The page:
Learn to use Excel dashboards and reports to betterconceptualize data
Updated for all the latest features and capabilities ofExcel 2013, this go-to resource provides you with in-depth coverageof the individual functions and tools that can be used tocreate compelling Excel reports. Veteran author MichaelAlexander walks you through the most effective ways to present andreport data. Featuring a comprehensive review of a wide array oftechnical and analytical concepts, this essential guide helps yougo from reporting data with simple tables full of dull numbers topresenting key information through the use of high-impact,meaningful reports and dashboards that will wow management bothvisually and substantively.
- Details how to analyze large amounts of data and report theresults in a way that is both visually attractive andeffective
- Describes how to use different perspectives to achieve bettervisibility into data, as well as how to slice data into variousviews on the fly
- Shows how to automate redundant reporting and analysisprocesses
- Walks you through creating impressive dashboards, eye-catchingvisualizations, and real-world What-If analyses
Excel Dashboards and Reports, Second Edition is parttechnical manual, part analytical guidebook, and exactly what youneed to become your organization's dashboard dynamo!
About the Author
Michael Alexander is a Microsoft MVP who has writtenseveral books on advanced business analysis with Access and Excel,including 101 Ready-To-Use Excel Macros and the Access2013 Bible. A consultant and developer, he offers workshops andwebinars through www.datapigtechnologies.com.
John Walkenbach, aka Mr. Spreadsheet, has writtenhundreds of articles and over 50 books, including multiple editionsof the bestselling Excel Bible. He also created theaward-winning Power Utility Pak.
Table of Contents
PART I: Getting Started with Excel Dashboards
Chapter 1: Introducing Dashboards 11
Chapter 2: Table Design Best Practices 29
Chapter 3: Using Excel Sparklines 47
Chapter 4: Chartless Visualization Techniques 61
PART II: Introducing Charts into Your Dashboards
Chapter 5: Excel Charting for the Uninitiated 89
Chapter 6: Working with Chart Series 107
Chapter 7: Formatting and Customizing Charts 131
Chapter 8: Components That Show Trending 171
Chapter 9: Components That Group Data 193
Chapter 10: Components That Show Performance Against a Target209
PART III: Advanced Dashboarding Concepts
Chapter 11: Developing Your Data Model 225
Chapter 12: Adding Interactive Controls to Your Dashboard247
Chapter 13: Macro-Charged Reporting 265
PART IV: Pivot Table Driven Dashboards
Chapter 14: Using Pivot Tables 281
Chapter 15: Using Pivot Charts 311
Chapter 16: Adding Interactivity with Slicers 329
Chapter 17: Using the Internal Data Model and Power View 343
PART V: Working with the Outside World
Chapter 18: Integrating External Data into Excel Reporting365
Chapter 19: Sharing Your Work with the Outside World 381
Most Helpful Customer Reviews
SAVE YOUR MONEY!! Despite the misleading title, the first 278 pages (68%) of the book deal with very basic things like working with an Excel chart and chart formatting. Really? By the time you get around to DASHBOARDS they offer no practical value beyond such sage advice as "Keep it simple." I suspect its just designed to drive traffic to the author's website because there's little of real value here. Certainly not worth $35 + shipping. You can learn more for free on the Internet.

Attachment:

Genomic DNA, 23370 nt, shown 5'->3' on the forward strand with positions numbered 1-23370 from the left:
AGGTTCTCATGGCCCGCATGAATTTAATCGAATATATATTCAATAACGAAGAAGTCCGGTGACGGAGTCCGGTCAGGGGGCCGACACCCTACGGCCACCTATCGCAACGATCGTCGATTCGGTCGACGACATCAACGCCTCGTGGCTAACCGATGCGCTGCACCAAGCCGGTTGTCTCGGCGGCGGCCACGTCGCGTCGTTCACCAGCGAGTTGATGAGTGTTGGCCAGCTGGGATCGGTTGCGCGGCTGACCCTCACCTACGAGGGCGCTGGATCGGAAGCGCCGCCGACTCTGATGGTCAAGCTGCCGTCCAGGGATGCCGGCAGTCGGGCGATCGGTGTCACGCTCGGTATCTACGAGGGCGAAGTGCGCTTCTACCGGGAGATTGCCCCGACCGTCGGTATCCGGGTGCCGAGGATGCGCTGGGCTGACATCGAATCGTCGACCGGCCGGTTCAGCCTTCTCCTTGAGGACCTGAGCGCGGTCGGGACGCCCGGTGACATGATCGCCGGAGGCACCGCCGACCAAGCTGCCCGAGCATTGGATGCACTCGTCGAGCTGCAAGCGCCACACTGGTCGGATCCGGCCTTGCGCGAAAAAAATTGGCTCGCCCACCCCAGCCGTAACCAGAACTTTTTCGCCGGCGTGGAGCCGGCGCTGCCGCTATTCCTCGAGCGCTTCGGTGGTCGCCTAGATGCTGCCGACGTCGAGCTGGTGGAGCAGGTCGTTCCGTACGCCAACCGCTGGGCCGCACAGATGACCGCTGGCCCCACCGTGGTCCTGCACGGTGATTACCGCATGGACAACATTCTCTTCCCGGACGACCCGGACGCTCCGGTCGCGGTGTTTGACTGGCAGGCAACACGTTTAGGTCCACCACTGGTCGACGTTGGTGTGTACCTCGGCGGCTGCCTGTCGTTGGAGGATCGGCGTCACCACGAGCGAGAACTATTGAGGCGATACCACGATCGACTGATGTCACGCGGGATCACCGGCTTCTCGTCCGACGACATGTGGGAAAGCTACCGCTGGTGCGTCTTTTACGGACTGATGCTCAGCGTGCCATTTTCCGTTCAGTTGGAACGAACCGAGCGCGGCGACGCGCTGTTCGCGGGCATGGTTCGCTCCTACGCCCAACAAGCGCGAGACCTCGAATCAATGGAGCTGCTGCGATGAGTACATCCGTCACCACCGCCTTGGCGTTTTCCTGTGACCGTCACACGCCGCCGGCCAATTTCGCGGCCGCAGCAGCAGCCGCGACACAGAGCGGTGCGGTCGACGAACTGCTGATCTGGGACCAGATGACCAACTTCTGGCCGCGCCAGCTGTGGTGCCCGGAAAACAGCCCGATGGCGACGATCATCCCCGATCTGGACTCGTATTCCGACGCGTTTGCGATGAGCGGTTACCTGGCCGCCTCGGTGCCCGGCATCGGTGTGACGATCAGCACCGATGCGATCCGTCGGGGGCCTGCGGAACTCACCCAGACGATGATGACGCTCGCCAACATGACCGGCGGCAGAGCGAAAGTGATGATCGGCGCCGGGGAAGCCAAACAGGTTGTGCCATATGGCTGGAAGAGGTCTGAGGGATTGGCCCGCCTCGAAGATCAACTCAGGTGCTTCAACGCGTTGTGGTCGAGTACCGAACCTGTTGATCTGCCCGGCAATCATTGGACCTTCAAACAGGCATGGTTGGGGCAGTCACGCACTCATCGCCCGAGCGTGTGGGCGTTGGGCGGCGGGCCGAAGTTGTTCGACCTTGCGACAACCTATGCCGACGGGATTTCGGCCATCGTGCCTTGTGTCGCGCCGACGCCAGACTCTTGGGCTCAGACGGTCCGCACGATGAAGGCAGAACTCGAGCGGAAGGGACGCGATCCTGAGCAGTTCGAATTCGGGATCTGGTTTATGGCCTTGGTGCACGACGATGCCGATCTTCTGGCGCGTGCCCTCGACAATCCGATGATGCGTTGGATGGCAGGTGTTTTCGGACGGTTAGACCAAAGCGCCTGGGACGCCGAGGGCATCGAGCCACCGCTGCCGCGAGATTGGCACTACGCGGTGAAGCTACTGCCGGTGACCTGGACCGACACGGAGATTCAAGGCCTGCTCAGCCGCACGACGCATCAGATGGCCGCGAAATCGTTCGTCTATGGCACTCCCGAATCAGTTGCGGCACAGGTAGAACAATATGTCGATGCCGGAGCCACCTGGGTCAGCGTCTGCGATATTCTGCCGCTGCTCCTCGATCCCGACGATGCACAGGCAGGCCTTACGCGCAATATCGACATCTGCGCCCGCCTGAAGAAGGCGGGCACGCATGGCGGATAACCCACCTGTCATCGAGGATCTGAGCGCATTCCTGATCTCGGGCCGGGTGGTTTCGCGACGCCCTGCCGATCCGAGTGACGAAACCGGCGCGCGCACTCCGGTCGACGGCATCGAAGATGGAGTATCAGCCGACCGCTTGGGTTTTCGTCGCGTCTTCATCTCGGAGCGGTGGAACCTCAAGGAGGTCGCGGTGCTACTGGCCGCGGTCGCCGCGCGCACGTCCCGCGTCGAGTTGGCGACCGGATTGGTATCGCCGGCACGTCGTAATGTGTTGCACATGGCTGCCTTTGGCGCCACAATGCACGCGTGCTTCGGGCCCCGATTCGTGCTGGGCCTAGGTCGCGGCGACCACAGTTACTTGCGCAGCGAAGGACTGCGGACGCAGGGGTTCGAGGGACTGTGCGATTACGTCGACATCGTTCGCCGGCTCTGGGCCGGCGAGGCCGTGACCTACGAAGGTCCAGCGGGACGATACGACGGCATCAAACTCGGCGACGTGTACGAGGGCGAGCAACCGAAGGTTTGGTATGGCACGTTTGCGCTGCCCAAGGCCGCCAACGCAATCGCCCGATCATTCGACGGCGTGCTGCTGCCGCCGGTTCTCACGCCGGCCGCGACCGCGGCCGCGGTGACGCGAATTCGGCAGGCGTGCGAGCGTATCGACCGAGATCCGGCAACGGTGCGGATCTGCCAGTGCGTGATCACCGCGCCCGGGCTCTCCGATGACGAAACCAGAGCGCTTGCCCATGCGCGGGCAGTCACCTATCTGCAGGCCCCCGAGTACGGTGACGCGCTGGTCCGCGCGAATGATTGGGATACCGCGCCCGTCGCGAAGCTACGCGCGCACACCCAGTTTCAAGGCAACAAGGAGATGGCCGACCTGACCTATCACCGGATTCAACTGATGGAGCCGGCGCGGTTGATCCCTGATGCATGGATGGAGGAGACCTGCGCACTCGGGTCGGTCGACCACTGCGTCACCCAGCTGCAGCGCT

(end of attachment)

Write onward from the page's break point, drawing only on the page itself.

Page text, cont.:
I actually found and started reading "Dashboards and Reports" through my local eLibrary and liked it so much that I bought it so I could add it to my personal technical eLibrary. This book really opened my eyes to features of Excel that I kind of knew about, but had not fully comprehended the possibilities of previously. At my office I'm one of the "Excel guys" who everybody seeks out when they need help with a spread sheet. Rarely do I find myself wanting help to get Excel to behave, but these guys Really know how to make Excel perform. I was book marking pages right from the first section to start using immediately. I'm not a trained visual designer, so the basics covered in Chapt 2 were extremely helpful and well explained. I've tried reading Toftke (sp?) before, but these guys broke the subject down clearly enough for my mechanical engineering mind to follow. (It's single accounting underlines in headers for me from now on.) Even when the authors were explaining the steps for some basic tasks, they still managed to insert nuggets of knowledge that helped me learn to do basic tasks faster. This book will provide you with enough good, solid, functional knowledge of pivot tables, macros and form controls that you could be one the "Excel people" at your offce, too. (Wait a minute... that might not be good for me... :-) ). I really liked the ideas for how to arrange dashboard components to maximize their communication impact. Basic stuff that other people probably know, but it was never covered in my non-arts directed education. I imagine I could have found all this information somewhere on the internet, but I don't imagine I could have found it in as compact and friendly a form as this (& I thought I was looking pretty dilligently.) Oh, and the example sheets are Pure Gold. Don't miss them. I recomend this highly for any level of Excel user looking to advance their data presentation techniques and to learn the problem solving approach of some really long time Excel users. They cut through tasks and explain the rationale really clearly. These guys really know their stuff and I Thank them So Much for taking the time to write this all down. I'm planning to show varoius sections of this book to so many people at work ASAP so I can spend less time reporting about work and concentrate on doing my engineering again.